What are the five most common words heard in every ad agency around the world, every day?
“The client wants some changes.”
Change the headline. Change the visual. Change the strategy. Change the execution. In advertising, we manufacture ideas. And then, at the client’s request, we change them.
But now, two bold CMOs are asking for an unprecedented change—change in the faces of the people who serve their business.
Ann Simonds of General Mills and Antonio Lucio of HP have formally asked agencies that their accounts be served by 50% women and 20% people of color. This is not a quota. It's a request that their marketing teams reflect the face of their own organizations and more importantly, their consumers. “We are focused on ensuring that our marketing department has the right talent composition to capture our business opportunities,” stated Mr. Lucio.
“Matching the market” is a term used to describe the competitive edge that diverse teams have in creating for, and selling to, diverse end users. There’s an ample body of evidence that shows that a diverse workforce is more innovative, more attuned to consumer insight, more adept at leveraging market opportunities, and achieves better financial performance, too. My own agency, Womenkind, was founded on this principal.
But why do most agencies—whose business can’t thrive without these performance attributes—seem to resist “matching the market” to the point clients now have to demand it?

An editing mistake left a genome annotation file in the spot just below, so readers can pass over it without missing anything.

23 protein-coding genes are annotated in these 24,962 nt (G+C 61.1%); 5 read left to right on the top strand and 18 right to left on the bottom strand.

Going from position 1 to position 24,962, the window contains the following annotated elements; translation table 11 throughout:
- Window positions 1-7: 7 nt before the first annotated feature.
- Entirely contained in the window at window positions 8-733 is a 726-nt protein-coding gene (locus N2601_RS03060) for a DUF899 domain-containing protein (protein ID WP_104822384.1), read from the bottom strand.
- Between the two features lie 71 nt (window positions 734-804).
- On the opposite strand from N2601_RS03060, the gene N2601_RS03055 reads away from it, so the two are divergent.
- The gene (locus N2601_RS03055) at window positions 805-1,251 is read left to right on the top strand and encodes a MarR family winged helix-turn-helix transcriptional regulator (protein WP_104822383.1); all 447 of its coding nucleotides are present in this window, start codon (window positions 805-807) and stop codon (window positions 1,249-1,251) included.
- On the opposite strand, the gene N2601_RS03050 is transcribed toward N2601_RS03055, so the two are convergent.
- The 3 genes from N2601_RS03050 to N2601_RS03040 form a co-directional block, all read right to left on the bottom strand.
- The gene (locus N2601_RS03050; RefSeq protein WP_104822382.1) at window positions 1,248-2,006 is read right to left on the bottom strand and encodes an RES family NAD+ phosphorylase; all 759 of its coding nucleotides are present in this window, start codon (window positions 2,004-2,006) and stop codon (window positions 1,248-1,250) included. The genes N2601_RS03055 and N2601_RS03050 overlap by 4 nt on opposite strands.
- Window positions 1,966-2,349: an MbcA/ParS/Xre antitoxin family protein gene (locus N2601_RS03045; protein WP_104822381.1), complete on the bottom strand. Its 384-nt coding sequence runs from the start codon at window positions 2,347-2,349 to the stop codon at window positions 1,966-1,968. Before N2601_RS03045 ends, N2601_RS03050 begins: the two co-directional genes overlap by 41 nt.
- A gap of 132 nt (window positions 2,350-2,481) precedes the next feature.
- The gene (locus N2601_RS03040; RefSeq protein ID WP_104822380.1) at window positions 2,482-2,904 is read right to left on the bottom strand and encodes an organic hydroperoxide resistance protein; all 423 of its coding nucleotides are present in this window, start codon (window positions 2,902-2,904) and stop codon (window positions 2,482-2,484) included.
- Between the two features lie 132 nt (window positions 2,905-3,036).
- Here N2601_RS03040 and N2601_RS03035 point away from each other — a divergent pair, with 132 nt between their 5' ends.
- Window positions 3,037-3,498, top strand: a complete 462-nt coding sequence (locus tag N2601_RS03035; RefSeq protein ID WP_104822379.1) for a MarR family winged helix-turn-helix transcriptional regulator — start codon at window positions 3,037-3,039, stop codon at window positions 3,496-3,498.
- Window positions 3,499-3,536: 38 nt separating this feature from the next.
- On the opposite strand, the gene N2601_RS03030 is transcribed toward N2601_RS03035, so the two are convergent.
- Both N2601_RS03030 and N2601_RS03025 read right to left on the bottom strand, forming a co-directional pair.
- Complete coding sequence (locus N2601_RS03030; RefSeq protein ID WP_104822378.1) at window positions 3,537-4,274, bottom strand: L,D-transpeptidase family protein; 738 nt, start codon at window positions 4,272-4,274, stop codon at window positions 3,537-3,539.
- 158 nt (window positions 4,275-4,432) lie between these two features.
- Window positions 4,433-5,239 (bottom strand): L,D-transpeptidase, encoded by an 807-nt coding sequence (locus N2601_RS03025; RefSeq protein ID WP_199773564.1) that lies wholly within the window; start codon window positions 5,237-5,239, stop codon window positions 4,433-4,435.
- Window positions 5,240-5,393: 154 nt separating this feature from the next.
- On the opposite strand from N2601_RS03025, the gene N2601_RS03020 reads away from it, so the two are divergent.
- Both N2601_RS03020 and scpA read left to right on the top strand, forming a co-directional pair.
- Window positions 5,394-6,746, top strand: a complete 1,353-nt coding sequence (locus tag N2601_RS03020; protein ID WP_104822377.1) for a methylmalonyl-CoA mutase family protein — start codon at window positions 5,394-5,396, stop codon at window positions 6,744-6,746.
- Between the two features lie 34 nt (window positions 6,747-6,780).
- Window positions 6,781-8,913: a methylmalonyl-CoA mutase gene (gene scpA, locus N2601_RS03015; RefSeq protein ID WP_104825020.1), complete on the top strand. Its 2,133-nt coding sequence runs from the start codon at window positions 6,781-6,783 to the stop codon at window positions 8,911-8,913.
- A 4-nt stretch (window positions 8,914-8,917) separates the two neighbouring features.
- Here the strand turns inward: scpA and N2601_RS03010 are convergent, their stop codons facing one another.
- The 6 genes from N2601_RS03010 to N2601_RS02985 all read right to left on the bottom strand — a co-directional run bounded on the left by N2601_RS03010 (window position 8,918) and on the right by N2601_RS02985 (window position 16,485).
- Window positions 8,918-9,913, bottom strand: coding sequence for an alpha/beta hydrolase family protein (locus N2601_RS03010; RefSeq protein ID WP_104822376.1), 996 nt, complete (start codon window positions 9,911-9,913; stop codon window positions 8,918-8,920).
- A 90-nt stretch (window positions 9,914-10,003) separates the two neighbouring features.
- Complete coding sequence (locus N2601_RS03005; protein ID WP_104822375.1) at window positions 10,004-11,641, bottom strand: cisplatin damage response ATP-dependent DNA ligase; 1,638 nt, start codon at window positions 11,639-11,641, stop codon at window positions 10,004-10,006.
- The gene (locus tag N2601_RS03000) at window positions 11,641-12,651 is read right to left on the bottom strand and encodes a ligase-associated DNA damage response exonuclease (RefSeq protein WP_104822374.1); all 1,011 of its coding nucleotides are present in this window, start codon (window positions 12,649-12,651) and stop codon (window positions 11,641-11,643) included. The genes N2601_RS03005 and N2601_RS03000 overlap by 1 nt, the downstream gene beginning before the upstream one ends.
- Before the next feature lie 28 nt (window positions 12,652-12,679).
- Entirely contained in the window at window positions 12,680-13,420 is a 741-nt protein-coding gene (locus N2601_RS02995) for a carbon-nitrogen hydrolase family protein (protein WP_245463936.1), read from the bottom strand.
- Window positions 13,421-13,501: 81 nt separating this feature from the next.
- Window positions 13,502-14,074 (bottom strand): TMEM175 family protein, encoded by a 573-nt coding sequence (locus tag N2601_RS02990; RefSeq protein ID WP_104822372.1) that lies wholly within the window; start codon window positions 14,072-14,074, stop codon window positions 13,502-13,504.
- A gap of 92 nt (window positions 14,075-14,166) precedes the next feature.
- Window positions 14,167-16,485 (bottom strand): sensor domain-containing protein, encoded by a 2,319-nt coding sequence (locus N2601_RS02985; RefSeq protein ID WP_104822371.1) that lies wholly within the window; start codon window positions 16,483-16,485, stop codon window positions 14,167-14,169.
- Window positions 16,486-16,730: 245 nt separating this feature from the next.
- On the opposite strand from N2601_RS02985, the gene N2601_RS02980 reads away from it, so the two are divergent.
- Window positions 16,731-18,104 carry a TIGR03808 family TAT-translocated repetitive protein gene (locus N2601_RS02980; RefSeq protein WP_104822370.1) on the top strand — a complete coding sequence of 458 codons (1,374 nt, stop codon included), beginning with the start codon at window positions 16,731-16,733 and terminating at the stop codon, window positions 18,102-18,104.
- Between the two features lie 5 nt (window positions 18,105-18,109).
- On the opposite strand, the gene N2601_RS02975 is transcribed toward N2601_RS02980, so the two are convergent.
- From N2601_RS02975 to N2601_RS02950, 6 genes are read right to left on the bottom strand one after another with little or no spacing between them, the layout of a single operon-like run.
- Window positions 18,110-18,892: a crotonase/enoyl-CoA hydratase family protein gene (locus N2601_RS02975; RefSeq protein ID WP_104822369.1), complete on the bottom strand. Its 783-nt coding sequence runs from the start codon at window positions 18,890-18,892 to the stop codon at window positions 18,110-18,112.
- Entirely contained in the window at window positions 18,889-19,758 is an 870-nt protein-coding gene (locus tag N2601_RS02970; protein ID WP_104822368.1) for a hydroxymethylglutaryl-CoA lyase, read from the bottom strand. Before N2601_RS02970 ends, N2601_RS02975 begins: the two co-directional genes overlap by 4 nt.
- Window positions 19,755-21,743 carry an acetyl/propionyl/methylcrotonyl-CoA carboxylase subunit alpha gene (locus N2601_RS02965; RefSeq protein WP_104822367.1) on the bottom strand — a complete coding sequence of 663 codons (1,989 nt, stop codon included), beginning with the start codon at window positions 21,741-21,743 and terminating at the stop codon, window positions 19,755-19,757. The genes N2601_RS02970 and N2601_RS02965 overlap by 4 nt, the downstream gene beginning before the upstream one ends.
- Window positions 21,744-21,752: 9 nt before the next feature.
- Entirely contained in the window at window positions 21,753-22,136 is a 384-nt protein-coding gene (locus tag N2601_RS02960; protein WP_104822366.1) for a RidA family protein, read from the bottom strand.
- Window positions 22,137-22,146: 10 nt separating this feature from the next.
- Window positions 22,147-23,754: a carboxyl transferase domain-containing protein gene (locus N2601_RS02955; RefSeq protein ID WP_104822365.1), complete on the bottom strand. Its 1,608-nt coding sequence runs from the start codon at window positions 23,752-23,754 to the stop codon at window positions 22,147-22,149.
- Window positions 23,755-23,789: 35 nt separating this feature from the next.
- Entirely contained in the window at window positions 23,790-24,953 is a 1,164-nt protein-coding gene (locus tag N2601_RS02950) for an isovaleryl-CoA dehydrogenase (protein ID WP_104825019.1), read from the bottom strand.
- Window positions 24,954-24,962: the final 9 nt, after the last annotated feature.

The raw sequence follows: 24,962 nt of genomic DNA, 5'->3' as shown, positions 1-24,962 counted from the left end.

There are voices like Cindy Gallop’s who contend that agencies are still run by a “closed loop of white guys talking to white guys about other white guys,” and whether that’s perception or reality, it is an issue. But I believe the resistance has more to do with what and who we perceive as talent in our business. Bad boy behavior is widely tolerated as long as great ideas are produced. As was repeated nonstop the years I spent at BBDO (which happens to be HP’s AOR), “It's about the work.” It didn't matter how sexist, racist, sophomoric, or even addicted a creative director was, as long as he produced the work, he was enabled, and often celebrated. For women, the standards were entirely different. (But, mind you, only a tiny fraction of women were creative directors at all.)
Simply hiring more women and minorities may solve how a team looks, but if we don’t change how talent is evaluated and their ideas judged, agencies will fail to meet the diversity and business goals of these forward-thinking clients. Unconscious bias amongst those who staff creative and account teams is the real obstruction to recognizing talent in others who look different. This has been proven in countless studies, most famously in the hiring of musicians in symphony orchestras.
But ultimately, no change will happen without clients demanding it. In 2013, The Center for Talent Innovation published a study touting the overwhelming market and business benefits of diversity. More than fifty national brand markers sponsored the research including Johnson & Johnson, Citi, Unilever, and American Express, plus General Mills and HP. But three years later, only two of those CMOs have stepped up to demand change. I applaud Ms. Simonds and Mr. Lucio for taking the hardline with the boy’s clubs of Madison Avenue. But why are the other 48 CMO’s silent?
Advertising is a client-driven business, and when clients want change, it happens. Just ask any creative.